He implores us to take a closer look at the charities we donate to, to make sure that they are putting money towards helping those in need become independent (ie: clean water projects, education, building schools, operating schools). And if that’s not the charity’s main premise, you can tie your donation to the condition that they use it for long-term solutions rather than temporary fixes.

I know people have mixed feelings about TED talks, but I always come away from them feeling inspired and wanting to better myself as a person. While I myself am not necessarily a humanitarian, I feel strongly about donating to charity, especially around the holidays- I’ve been blessed with so much in this life. Why not help out others in need? I can give up that fancy latte or that shiny new bag to help somebody get back up on their feet.

That’s it for now, folks. Have a blessed week!

PS: I think “Food For Thought” would be a great weekly or biweekly series for me to do- but I am hesitant to do so because I’m not sure I can commit to writing every week during these busy and hectic times. I usually just get bursts of inspiration and roll with it.

Zero Tolerance

The following is a weekly “journal entry” for my COMM 486U Business Communications class. I wrote this a week ago, and the task was to “write a very succinct and compelling story about an intercultural experience”, with the introduction following a certain format. I thought it’d make for an interesting story to share with others as well.

I am a 20 year old Chinese-Canadian female, and I would like to tell you about an embarrassing intercultural incident that happened to me in London over this past summer. I was visiting England for my annual August family vacation, and on that particular day, we went to go see the famous Natural History Museum.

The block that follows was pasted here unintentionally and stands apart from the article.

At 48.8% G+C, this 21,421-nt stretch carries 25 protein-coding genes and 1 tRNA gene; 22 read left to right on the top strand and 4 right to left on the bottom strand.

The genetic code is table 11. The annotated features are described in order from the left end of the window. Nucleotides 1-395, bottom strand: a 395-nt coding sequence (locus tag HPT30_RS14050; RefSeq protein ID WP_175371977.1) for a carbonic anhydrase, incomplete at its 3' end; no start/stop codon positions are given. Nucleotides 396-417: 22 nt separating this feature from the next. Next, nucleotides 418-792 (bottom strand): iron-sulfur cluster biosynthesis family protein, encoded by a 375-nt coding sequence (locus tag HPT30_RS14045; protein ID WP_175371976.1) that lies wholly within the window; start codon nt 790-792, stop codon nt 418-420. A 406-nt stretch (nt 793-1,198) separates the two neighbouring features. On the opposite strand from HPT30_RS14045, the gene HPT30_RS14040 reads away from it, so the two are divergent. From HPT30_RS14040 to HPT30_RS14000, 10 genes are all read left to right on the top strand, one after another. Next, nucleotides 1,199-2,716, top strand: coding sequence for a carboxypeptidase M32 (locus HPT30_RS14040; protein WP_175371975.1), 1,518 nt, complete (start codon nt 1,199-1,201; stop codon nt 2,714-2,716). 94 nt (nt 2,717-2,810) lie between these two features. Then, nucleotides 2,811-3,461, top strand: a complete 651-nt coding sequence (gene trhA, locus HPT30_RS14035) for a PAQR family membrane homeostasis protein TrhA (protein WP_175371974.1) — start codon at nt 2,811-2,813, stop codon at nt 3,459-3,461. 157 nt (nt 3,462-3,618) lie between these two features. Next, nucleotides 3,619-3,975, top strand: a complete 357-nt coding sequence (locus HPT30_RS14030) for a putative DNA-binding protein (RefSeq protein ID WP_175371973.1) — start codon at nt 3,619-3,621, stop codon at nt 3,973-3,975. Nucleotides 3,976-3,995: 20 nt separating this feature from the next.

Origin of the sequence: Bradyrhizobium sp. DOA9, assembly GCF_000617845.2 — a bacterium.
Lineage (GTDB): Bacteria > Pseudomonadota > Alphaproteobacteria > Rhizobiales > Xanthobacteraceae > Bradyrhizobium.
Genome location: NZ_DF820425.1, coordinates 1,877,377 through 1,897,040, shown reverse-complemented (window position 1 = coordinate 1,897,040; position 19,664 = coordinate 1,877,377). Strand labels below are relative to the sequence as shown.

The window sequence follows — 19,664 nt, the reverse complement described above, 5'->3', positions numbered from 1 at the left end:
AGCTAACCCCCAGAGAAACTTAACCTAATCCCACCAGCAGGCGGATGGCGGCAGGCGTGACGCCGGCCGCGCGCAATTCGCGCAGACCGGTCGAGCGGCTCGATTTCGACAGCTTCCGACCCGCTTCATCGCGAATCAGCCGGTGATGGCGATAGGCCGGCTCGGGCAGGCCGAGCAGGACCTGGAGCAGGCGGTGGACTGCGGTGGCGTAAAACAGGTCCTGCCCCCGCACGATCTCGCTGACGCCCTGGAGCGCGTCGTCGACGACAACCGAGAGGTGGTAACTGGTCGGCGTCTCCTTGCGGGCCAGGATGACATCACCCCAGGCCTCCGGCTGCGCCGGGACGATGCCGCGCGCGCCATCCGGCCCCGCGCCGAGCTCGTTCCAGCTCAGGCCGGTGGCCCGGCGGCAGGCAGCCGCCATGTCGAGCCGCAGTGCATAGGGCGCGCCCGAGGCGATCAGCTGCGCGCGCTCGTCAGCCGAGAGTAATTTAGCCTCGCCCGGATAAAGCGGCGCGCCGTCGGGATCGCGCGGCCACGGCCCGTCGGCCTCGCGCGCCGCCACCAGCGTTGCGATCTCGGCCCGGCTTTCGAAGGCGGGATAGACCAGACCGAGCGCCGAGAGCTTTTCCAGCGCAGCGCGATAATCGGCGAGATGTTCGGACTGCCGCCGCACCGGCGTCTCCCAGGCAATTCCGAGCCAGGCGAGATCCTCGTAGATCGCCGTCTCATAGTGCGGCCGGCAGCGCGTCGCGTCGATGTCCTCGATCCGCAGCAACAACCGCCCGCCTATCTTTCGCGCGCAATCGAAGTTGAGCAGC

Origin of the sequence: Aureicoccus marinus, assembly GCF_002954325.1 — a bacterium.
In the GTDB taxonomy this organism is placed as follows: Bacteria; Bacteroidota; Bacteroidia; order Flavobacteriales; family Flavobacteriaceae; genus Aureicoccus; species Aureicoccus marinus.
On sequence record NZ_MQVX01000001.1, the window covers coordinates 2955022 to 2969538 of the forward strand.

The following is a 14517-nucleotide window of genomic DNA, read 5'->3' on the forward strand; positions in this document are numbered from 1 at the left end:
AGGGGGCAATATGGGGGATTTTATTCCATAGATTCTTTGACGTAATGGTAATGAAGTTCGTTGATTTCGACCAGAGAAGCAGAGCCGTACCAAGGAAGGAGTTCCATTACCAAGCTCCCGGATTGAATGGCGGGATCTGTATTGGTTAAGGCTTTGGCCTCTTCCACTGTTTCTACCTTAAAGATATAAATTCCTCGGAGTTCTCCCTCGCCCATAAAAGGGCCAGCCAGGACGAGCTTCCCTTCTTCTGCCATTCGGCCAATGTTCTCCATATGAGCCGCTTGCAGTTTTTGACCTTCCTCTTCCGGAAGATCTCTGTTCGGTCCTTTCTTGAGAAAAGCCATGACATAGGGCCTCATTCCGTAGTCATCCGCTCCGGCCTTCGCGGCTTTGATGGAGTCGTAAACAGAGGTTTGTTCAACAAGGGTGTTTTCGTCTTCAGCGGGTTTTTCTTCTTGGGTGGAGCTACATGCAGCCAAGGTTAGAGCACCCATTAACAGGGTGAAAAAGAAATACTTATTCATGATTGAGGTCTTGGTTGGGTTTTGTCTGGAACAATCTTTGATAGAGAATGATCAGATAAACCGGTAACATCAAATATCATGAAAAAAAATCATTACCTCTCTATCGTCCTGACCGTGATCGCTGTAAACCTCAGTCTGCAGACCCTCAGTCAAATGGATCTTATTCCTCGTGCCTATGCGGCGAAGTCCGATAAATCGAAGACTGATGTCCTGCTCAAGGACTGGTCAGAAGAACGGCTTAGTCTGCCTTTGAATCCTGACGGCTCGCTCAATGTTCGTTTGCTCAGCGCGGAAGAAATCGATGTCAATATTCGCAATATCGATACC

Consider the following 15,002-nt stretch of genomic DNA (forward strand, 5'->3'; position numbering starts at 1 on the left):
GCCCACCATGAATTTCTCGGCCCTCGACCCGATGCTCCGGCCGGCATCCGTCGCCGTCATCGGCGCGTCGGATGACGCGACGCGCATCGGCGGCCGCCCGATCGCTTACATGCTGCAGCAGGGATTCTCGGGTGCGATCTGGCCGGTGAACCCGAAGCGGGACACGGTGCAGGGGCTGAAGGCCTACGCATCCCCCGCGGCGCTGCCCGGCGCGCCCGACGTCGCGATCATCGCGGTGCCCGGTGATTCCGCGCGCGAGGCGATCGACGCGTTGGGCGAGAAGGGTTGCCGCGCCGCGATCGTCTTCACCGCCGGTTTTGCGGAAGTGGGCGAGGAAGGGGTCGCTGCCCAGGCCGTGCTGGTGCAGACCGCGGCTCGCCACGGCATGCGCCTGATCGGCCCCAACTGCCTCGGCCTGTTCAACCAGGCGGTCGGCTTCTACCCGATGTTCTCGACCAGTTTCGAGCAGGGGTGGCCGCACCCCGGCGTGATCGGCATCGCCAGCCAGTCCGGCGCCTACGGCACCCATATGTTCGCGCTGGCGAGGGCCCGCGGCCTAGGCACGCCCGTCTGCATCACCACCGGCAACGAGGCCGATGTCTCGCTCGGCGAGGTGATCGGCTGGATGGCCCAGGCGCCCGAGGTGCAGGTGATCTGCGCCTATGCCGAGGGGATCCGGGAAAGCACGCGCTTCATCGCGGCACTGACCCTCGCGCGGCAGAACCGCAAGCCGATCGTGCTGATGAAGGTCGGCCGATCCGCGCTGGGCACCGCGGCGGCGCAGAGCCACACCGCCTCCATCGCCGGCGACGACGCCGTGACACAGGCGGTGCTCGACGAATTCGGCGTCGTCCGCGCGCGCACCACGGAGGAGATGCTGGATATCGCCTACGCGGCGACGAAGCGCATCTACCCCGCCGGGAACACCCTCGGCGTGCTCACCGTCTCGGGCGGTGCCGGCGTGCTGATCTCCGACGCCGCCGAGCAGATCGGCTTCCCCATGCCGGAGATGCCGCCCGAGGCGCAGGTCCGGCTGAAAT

While I was browsing an exhibit on the third floor, and my family and I had somewhat scattered about in the museum, I noticed a guy peering at the same display that I was looking at. He was Caucasian, had a tall build, and looked to be around my age. I glanced over at him in passing, and he smiled at me.

“Great exhibit, huh?” he said, with a heavy British accent.

“Yeah, it’s spectacular!” I replied.

“So where are you from?” he asked.

“Vancouver, Canada. And I assume you’re a local?” I countered.

“I live about an hour away in Romford, but yes, I’m definitely a local.”

And the banter continued on for quite some time. He seemed charming, funny, and genuine, and I enjoyed talking to him. Soon after, I glanced at my watch and realized that I needed to go meet my family in the museum’s cafeteria for lunch. So I said, “It’s been really nice talking to you, but I think I have to head off soon.”

“Aw, that’s a shame,” he said. “Well, before you go, I just wanted to tell you that you’re very pretty for an Asian.”

“Wait. What?” I was shocked. Did he really just say that?

He looked at me, puzzled. “Is something wrong? I just said you were pretty.”

“For an Asian?” I said. “Are you insinuating that Asians are uglier than other races?”

“No, I didn’t mean to offend you, it’s just that-“ he breaks off.

“It’s just what?”

“I usually don’t think Asians are attractive.” He doesn’t look me in the eye.

“Goodbye.” I had nothing more to say. I turned on my heel and walked away.